The primary problem with PrEP is that, firstly, just as with HIV medications and condoms, it would not necessarily be delivered as part of adequate services in the clinic and, secondly, we don’t always use them properly, sometimes for very good reasons. In real life, physicians won’t always be compliant with guidelines that require PrEP to be prescribed as part of even a minimal programme of behavioural health, and this will increase the risk of problems that are already well evidenced with both PrEP and HIV treatment, such as non-adherence and disengagement from services.
08 November 2014 | BMJ Group Blogs
The transition to puberty can be an awkward experience for youth to navigate. In Cambodia, sex education is moving increasingly into the virtual realm, with the Internet and mobile phones providing welcome spaces for young people to learn, seek help and stay safe.
07 November 2014 | Inter Press Service
Public health experts hope smartphone apps that men who have sex with men use to meet sexual partners might help in health promotion.
17 October 2014 | The Lancet
“HIV Treatment Works” is a new awareness campaign from the U.S. Centers for Disease Control and Prevention (CDC).
17 September 2014 | Poz
The most important group who should hear about treatment as prevention, undetectability, sero-sorting and all the other non-condom options, are those who have successfully avoided HIV thus far and are reluctant to get tested. In other words the vast majority of the LGBT population, because they are the ones who are getting the wrong end of the stick when they hear snippets of information about HIV.
17 September 2014 | Positive Lite
It was long assumed that a major driver of the vastly greater prevalence of HIV infection in Zimbabwe, South Africa and other epicenters of the African HIV epidemic is intergeneratioal sex - sepcifically, young women having sexual realtionships with older "sugar daddies". Contrary to expectations, a recent high-quality, longitudinal study showed that participation in intergenerational sex did not impact the likelihood of contracting HIV infection.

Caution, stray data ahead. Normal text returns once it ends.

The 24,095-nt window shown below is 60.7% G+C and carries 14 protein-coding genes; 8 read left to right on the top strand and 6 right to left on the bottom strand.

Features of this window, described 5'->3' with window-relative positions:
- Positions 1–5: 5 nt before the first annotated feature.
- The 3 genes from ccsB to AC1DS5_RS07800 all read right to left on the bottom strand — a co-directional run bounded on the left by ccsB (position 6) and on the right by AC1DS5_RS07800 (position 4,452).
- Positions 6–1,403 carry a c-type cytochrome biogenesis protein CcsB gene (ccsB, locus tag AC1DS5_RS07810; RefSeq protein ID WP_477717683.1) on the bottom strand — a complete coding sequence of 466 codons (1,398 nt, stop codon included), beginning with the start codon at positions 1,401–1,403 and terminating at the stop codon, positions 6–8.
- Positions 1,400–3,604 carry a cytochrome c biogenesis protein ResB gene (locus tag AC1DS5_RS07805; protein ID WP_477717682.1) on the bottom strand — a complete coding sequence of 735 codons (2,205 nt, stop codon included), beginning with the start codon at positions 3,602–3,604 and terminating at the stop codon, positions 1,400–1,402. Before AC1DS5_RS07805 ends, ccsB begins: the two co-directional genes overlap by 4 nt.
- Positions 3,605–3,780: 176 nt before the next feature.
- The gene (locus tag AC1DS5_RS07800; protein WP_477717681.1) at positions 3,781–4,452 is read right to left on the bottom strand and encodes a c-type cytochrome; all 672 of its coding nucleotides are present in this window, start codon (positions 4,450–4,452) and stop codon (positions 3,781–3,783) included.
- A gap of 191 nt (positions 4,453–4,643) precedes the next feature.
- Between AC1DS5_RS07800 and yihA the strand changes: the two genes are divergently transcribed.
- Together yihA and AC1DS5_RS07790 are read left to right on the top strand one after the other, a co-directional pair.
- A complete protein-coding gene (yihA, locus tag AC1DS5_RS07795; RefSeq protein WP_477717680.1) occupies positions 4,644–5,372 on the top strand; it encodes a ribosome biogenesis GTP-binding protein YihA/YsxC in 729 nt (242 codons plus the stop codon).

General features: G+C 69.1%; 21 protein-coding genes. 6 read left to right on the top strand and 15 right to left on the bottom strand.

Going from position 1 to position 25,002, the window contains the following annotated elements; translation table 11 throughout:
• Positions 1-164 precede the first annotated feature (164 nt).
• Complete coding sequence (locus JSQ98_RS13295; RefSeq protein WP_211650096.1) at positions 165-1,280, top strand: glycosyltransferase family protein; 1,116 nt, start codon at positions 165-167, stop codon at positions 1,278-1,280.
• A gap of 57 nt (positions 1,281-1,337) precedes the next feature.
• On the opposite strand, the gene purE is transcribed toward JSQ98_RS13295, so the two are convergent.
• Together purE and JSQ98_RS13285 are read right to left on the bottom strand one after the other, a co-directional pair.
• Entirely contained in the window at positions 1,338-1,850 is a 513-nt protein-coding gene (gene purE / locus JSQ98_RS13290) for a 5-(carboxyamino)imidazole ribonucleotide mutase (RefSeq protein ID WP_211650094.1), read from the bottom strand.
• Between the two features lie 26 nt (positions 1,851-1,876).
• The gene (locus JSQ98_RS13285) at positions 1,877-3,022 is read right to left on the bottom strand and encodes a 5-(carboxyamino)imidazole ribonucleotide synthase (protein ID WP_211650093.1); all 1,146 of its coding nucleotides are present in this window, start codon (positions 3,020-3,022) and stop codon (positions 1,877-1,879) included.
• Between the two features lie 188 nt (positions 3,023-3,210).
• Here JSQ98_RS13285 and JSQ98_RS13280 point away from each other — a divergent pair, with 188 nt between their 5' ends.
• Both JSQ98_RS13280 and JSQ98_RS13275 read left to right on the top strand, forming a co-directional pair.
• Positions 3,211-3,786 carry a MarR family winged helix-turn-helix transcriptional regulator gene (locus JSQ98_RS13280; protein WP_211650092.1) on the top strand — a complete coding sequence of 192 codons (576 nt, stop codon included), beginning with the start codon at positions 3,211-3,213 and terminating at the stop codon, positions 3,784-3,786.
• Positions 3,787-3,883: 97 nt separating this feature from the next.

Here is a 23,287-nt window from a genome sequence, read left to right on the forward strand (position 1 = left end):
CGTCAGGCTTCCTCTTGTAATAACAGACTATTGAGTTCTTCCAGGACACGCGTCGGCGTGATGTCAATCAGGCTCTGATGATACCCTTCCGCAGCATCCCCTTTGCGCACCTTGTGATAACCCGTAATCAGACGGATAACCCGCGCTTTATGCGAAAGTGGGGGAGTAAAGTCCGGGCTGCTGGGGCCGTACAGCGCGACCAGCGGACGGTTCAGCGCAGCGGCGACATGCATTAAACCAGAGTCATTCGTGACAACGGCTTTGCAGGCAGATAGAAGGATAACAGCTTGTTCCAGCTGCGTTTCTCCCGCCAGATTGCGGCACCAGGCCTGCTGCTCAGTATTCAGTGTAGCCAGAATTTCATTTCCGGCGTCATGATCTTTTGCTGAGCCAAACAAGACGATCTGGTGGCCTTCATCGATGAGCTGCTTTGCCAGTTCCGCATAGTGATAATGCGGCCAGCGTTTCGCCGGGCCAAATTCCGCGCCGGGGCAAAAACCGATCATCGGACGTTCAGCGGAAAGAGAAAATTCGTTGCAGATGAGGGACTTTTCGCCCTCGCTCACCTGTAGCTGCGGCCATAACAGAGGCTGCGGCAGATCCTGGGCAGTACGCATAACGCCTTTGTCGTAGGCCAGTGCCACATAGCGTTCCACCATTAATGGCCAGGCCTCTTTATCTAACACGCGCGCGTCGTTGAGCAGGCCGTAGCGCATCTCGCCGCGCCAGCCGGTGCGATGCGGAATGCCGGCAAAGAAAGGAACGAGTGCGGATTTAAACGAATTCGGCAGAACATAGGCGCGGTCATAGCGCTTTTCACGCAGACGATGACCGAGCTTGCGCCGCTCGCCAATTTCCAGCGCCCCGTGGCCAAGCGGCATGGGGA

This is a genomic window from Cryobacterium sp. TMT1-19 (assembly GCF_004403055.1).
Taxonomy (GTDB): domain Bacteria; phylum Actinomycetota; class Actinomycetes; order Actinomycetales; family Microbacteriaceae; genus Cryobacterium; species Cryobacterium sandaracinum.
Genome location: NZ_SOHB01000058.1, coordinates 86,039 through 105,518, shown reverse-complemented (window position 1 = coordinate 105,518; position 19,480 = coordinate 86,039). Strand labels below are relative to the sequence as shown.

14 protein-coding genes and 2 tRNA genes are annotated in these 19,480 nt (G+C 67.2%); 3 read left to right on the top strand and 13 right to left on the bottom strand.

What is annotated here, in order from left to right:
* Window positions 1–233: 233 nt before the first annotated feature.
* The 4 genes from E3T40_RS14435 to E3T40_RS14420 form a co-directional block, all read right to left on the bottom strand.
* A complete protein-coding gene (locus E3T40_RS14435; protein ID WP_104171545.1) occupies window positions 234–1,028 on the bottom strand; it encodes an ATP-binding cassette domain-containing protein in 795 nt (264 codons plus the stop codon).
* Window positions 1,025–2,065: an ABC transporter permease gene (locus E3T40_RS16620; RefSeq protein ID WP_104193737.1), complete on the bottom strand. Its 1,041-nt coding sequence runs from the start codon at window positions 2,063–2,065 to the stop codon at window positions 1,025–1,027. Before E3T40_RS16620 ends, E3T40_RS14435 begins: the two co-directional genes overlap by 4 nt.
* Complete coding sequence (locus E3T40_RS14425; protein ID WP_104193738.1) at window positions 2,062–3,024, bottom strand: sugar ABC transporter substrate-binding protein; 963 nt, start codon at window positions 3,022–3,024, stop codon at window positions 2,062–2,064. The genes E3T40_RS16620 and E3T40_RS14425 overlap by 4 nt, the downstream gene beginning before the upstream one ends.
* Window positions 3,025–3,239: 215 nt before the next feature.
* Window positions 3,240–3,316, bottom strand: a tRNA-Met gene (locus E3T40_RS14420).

05 September 2014 | Scientific American
There has been a recent wave of films and television events, for a combined gay and heterosexual audience, in an emerging genre of “AIDS nostalgia”. I’m thinking of films like Dallas Buyers’ Club and television series like Angels in America and The Normal Heart.
01 September 2014 | Bad Blood (blog)
When biomedical answers have supplanted behavior change messages as the most promising measures of preventing HIV transmission, what is the role of health communication in confronting the epidemic now?
18 July 2014 | Science Speaks
For close to 25 years the standard HIV prevention strategy was the ABC sexual behaviour change strategy: Abstain, be Faithful, and use Condoms. Today, this ‘old’ strategy has all but faded into the background, with only condoms remaining on the tick-list of ‘to do’s’. The evidence was clear: New infections continued to rise steadily year after year, regardless of ABC. The 2012 South African Department of Health Antenatal Study confirms this.
08 July 2014 | Communications Initiative
A study out of Columbia University School of Nursing has revealed that HIV prevention tips spread through video games, text messages, chat rooms, and social media have been linked to less risky sexual behavior and more HIV testing among gay and bisexual men.
25 June 2014 | Medical Daily